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Federal Reserve Says A Slow In Manufacturing Is 1 Reason It Cut Interest Rates


President Trump is threatening to add tariffs to almost everything the U.S. buys from China. He says the new tariffs will take effect a month from now.


PRESIDENT DONALD TRUMP: We have another meeting in early September. I said, that's fine. But in the meantime - until such time as there's a deal, we'll be taxing them.

SHAPIRO: The tariffs would raise prices on consumer items, which have been largely shielded from Trump's protectionist measures up until now. And that's adding to an uncertain business climate, which is already taking a toll on manufacturing, as NPR's Scott Horsley reports.

SCOTT HORSLEY, BYLINE: Manufacturing in the U.S. is still growing - but just barely. New numbers out today show production and hiring in factories slowed last month. Factory activity actually contracted in Wisconsin and Illinois.

BJ PARROTT: It's not been real wonderful. It was very brisk this first quarter of the year. But I think, generally, we're seeing somewhat of a slowdown.

HORSLEY: B.J. Parrott runs Milwaukee Metal Products, a family-owned company that's been in business for 111 years.

PARROTT: Started in 1908 by my grandfather, we are a fabricated metal company. We make primarily things for other manufacturing type customers.

HORSLEY: Parrott's been watching the U.S.-China trade war closely. Earlier this year, when it looked as if the two countries might make a deal, she felt more optimistic. But now she's not so sure.

PARROTT: As the trade deals have been falling apart, things have gotten a little bit less certain. And when there's less certainty, it's harder to predict what's going on.

HORSLEY: That uncertainty was one of the factors the Federal Reserve cited this week in its decision to cut interest rates. Fed Chairman Jerome Powell says, while the tariffs imposed by the Trump administration are not a huge cost on the economy by themselves, they do take a toll on business confidence.


JEROME POWELL: Businesses will tell you that it's a factor. Particularly, manufacturing businesses that have supply chains that cross international borders will all tell you that it's been a challenge. Many of them have made adjustments, and they've gotten to a place where it's OK. But it's been a challenge.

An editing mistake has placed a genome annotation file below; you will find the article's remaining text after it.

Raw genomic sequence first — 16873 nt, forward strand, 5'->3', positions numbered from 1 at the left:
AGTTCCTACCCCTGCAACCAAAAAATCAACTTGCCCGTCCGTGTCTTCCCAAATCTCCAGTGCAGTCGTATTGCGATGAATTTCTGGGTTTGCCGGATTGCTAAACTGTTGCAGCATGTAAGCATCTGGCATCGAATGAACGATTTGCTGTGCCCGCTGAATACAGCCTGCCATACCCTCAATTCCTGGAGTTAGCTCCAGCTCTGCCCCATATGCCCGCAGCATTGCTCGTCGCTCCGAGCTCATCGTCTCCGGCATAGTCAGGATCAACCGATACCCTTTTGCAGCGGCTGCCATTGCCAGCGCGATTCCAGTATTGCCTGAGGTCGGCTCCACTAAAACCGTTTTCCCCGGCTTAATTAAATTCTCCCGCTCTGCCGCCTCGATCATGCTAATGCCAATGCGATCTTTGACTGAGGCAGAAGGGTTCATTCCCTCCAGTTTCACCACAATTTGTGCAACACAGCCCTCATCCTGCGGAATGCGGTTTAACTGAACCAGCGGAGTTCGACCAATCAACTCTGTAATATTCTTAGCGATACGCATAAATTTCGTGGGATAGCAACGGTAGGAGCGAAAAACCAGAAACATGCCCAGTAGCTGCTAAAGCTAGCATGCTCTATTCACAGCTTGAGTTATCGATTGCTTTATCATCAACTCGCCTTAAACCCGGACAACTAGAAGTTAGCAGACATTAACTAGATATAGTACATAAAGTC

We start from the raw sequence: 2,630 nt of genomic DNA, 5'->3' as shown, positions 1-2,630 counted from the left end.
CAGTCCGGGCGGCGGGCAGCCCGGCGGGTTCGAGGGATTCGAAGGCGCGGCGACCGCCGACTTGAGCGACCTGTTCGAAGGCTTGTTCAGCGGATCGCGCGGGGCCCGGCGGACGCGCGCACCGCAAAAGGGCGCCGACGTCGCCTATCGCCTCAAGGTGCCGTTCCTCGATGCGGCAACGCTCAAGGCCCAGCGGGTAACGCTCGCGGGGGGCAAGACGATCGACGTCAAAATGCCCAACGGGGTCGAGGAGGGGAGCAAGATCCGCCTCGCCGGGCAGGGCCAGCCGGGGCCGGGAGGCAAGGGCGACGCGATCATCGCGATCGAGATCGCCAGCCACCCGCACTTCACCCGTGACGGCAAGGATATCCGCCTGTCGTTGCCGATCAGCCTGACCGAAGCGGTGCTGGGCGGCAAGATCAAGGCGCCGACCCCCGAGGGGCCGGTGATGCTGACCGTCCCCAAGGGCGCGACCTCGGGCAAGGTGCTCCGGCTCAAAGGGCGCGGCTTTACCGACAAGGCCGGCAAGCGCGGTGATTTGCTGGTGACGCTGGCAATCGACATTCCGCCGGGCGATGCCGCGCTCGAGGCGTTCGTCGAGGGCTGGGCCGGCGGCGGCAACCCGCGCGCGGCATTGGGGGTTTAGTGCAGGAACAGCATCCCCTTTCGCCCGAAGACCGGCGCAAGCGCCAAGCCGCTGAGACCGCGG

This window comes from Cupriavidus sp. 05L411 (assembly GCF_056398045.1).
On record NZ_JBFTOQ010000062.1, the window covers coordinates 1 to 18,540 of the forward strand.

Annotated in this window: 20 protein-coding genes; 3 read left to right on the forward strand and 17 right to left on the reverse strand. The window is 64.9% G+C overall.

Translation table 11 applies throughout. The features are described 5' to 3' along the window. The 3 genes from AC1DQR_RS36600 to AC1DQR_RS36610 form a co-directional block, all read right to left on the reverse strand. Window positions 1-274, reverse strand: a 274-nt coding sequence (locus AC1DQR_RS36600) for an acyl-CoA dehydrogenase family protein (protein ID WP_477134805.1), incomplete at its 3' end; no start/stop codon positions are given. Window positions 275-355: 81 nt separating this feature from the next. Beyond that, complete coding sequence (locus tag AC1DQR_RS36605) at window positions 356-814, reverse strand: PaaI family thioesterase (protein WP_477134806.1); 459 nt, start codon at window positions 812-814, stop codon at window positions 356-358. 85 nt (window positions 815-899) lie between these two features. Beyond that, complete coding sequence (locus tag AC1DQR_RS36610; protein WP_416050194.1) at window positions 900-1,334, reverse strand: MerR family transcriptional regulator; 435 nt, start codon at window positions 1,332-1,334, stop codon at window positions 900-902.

HORSLEY: Parrott, for example, saw a big increase last year in aluminum prices as a result of the president's tariffs. She says those costs have remained high even as the government has lifted taxes on some exporting countries, like Canada.

PARROTT: It stopped going up, but it hasn't come down. So we're still paying significantly higher prices for our raw material than we were two years ago.

HORSLEY: Parrott tries to pass those higher costs on to her customers. But as a result, she sometimes loses business to foreign competitors who don't have to pay the tariffs. The trade war is also affecting Parrott's customers. One of her company's signature products is a machine that crushes 55-gallon drums - so they take up less space in a landfill, for example. Parrott says some customers are reluctant to make a big investment like that in today's uncertain environment.

PARROTT: There's a lot of companies, especially if they have existing equipment, that are continuing to use their existing equipment rather than replacing or upgrading it because they just don't know what's going to happen.

HORSLEY: President Trump's former economic adviser Gary Cohn told the BBC, you're now seeing a split in the U.S. economy - between the large services sector, which is largely unscathed by the president's trade war, and the manufacturing industry, which is paying a price.


GARY COHN: In the capital investment part of the U.S. economy, it's having a dramatic impact.

HORSLEY: That'll be something to watch for tomorrow when the Labor Department issues its monthly jobs report. The U.S. economy continues to add jobs at a healthy pace, but not as many as this time last year. And while manufacturing is a relatively small slice of the U.S. economy, factories account for fully a quarter of the overall jobs slowdown.

Scott Horsley, NPR News, Washington. Transcript provided by NPR, Copyright NPR.

Scott Horsley is NPR's Chief Economics Correspondent. He reports on ups and downs in the national economy as well as fault lines between booming and busting communities.